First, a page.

Given the latter, 'm 100% confident that if I transported the car there in the very beginning and asked for plain flushing of power steering system, "imminent need for replacement of steering pump and steering rack" would have been claimed, meanwhile making sure during unasked "diagnosis" that the signs of failure acutally appear, just in case if I claim to give the car back .... or flushed the system so that the hydraulic fluid is all over the auxiliary belt, let air in the system and "forget" the bleeding, wipe off dust from the steering pump and charge for flushing, bleeding and installation of "a refurbished steering pump" ... or similar. I've "been there" numerous times with Mk1s .

Therefore eversince the acquisition of Mk4 I've settled on a distant dealer whose actions are more or less predictable (although I had to clean the engine oil spilled during the last oil change which had nearly made its way into alternator, and I hate the way they speed customers' cars over the speed bumps in their territory). However, it is far enough to render the transporting costs un-viable in case like this and eventual on-the-road breakdown cases in the future, as the car gets older.

Are you sure that the return line goes to the bottom of the reservoir? - I'd expect the lines to be the other way round.

Yes, it most probably is so. My inital description was based only on observation of outer connections to the reservoir - the supply line joins the reservoir at the bottom of the side wall, while the return line joins it on the very bottom of the reservoir. However, when having a look in reservoir through the top opening, there's a white round plastic part approximately at COLD mark level which covers view to middle-bottom area of the reservoir. This white round plastic part probably hides vertical extension of return line which probably ends at higher level inside the reservoir than the supply line pipe. The misadventures described below prove it.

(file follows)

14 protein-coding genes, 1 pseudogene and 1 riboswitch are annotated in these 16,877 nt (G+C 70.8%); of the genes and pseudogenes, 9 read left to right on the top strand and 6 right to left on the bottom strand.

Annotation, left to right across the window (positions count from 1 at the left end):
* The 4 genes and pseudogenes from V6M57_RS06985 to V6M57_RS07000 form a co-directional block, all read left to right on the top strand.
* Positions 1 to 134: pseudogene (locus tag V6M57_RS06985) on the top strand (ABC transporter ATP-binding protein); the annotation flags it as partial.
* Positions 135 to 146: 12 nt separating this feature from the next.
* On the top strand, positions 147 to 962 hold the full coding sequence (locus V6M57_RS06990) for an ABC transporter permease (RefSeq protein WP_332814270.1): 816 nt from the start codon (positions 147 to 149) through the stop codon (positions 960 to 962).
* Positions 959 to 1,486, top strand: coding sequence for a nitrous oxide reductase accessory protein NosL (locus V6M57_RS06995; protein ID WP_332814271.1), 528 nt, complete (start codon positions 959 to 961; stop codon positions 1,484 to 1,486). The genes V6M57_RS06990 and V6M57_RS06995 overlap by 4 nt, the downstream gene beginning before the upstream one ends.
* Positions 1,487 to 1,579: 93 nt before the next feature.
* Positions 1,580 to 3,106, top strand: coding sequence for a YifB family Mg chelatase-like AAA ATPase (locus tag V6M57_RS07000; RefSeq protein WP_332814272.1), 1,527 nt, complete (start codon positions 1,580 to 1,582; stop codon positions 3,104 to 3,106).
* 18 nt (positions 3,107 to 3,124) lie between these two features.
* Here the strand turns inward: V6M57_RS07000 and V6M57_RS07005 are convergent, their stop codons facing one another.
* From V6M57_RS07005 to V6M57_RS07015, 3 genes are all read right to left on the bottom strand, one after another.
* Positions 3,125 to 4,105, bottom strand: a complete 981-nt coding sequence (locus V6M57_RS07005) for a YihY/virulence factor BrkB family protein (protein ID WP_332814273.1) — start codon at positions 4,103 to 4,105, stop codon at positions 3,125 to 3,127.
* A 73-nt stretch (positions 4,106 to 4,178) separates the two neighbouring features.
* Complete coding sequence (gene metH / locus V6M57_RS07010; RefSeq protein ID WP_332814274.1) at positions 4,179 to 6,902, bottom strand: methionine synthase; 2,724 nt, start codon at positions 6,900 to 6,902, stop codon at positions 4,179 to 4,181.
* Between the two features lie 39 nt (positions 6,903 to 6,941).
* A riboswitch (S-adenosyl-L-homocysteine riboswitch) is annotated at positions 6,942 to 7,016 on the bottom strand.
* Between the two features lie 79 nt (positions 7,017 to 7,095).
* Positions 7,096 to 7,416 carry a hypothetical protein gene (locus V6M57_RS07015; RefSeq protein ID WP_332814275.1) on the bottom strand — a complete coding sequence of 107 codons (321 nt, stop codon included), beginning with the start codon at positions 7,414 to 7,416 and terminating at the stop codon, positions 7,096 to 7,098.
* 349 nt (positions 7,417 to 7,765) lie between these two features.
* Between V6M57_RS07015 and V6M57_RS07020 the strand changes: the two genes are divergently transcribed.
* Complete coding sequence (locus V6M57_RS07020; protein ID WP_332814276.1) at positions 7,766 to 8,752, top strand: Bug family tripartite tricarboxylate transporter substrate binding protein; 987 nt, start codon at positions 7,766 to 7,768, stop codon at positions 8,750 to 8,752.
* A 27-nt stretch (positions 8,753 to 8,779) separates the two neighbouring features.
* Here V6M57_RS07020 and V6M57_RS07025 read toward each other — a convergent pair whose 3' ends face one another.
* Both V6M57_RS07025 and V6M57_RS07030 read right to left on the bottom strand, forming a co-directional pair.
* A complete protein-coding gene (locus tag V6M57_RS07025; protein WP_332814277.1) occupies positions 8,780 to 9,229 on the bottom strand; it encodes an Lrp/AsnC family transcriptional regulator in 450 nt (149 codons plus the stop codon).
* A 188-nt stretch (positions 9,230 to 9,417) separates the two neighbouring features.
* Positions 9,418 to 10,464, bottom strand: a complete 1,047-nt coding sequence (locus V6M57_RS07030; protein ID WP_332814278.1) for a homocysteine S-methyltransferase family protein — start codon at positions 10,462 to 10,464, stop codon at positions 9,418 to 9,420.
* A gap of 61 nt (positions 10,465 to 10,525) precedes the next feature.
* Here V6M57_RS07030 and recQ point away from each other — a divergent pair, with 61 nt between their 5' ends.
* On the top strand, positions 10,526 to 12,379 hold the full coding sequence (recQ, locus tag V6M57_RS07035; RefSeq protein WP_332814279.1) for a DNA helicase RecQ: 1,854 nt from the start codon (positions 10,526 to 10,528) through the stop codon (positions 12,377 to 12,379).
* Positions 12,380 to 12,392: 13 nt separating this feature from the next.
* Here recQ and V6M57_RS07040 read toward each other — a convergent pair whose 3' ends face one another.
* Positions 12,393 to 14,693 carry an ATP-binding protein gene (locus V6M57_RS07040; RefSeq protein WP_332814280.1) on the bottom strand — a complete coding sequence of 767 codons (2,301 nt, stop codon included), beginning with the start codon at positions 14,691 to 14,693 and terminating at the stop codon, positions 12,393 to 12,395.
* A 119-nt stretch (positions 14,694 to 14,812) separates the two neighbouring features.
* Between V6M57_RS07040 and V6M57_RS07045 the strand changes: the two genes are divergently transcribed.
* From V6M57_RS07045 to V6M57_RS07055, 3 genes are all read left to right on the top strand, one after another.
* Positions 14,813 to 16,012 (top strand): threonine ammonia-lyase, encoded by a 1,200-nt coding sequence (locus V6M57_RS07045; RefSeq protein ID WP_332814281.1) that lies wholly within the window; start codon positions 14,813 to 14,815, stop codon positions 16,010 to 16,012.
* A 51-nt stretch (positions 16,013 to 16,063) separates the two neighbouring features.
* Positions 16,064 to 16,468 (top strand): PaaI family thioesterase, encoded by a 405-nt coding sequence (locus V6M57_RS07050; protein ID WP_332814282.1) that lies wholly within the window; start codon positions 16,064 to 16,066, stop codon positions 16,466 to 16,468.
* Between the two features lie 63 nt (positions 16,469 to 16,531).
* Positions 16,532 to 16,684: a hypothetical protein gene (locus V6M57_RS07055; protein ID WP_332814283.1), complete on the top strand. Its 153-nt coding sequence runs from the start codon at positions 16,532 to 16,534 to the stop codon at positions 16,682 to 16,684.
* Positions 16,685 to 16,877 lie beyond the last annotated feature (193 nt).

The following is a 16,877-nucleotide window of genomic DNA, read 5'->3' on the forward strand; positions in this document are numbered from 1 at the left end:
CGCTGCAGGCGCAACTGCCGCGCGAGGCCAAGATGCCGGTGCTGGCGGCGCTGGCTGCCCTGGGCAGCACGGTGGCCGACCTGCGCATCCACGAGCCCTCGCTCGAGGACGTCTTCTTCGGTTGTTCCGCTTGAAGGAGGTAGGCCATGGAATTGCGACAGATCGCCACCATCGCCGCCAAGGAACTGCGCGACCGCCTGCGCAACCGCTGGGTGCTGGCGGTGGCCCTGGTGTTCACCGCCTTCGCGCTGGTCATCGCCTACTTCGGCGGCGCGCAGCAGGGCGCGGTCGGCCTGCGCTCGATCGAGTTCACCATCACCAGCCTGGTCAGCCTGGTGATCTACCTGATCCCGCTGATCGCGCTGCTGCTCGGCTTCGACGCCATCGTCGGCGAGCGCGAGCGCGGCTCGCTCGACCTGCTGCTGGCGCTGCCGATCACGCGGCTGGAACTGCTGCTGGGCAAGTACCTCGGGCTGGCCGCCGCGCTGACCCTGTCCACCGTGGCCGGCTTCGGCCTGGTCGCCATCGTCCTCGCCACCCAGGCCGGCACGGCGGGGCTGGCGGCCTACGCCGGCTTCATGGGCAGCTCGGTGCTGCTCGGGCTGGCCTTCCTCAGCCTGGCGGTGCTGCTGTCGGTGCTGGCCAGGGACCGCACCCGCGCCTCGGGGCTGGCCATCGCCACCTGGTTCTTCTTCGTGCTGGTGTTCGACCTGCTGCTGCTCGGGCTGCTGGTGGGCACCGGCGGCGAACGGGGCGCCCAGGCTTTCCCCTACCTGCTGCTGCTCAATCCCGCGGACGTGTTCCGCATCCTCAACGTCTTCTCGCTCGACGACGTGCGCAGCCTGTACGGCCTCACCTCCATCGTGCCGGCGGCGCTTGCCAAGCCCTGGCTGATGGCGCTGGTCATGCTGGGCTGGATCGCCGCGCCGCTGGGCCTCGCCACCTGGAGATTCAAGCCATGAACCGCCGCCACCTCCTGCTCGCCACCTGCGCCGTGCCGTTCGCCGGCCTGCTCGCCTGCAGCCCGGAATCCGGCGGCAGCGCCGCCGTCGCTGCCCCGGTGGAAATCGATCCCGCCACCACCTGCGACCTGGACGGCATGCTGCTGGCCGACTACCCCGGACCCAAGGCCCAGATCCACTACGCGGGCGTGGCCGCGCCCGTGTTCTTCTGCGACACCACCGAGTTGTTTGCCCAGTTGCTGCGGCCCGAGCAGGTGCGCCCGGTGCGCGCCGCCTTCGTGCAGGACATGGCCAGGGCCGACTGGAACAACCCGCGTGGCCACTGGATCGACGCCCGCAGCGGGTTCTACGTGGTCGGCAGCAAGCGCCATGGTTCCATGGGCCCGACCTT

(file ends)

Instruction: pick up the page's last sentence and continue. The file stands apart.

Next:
The spoonful of antifreeze that I initally added to hydraulic fluid unfortunately was WSS-M97B44-D antifreeze, mixed 1:1 with water for -37ºC, as indicated on label. Thus, there was water. I wish I recalled and mentioned earlier in first post.

Now, back to voluntary actions I undertook until reading your last post and the consequences thereof:

- I sucked out literally all the fluid from the reservoir with improvised sucking tool and filled new hydraulic fluid. The tool was clean, unused trigger sprayer; straw end placed in the reservoir, spray end tucked in PET bottle. "Literally all" means everything down to side/bottom edge where supply line joins the reservoir. That's approximately 190 mililitres.

- Assumed that all foreign matters had been removed and replaced by clean hydraulic fluid, started the engine and drove around approximately 10mls (15km).

- Returned and checked the reservoir. The fluid was milky - a sign of water contamination. Some part the added spoonful of antifreeze/water mix obviously got into return line pipe and remained there after 1st sucking out. It would have wiser to discard the fluid from reservoir by diconnecting the return line pipe.

- Given my illiteracy on how to proceed with flushing properly, panic stepped in and I decided to repeat the "suck - fill - start the engine and engage the steering - stop the engine" procedure as many times as needed, until the added fluid gradually replaces the dirty fluid.

- Did so for 8 times, sometimes just starting the engine and turning the wheels, sometimes driving around the block.

- After the 3rd fill-up rotated through the system (including the 1st initial fill-up), the milky look largely disappeared, although there were few visible stains protruding into the new hydraulic fluid whilst topping-up.

- After the 6th fill-up rotated through the system, even the smallest stains disappeared.

- I still repeated the procedure 2 more times and drove around a bit to watch and listen to behaviour of the steering.

8 times means that approximately 1,5 litres of hydraulic fluid had been gradually rotated through the system. The steering behaved as usual during driving around and parking, there weren't any strange noises at any point.

As I understand it now, lethal share of water contaminant run through pump and rack for more than 10 miles. I assume that, irregardlesss of repeated sucking method applied thereafter, I can expect imminent steering system failure at any moment in the future.

I haven't moved the car for the past 2 days, as I'm very busy with coin flipping in order to choose between proper flushing myself, driving to far-away dealer or visiting a hairdresser to change the hair colour to more appropriate one.

No mattter how I hate this blonde topic, I promise to report here when/if the pump and/or rack fails.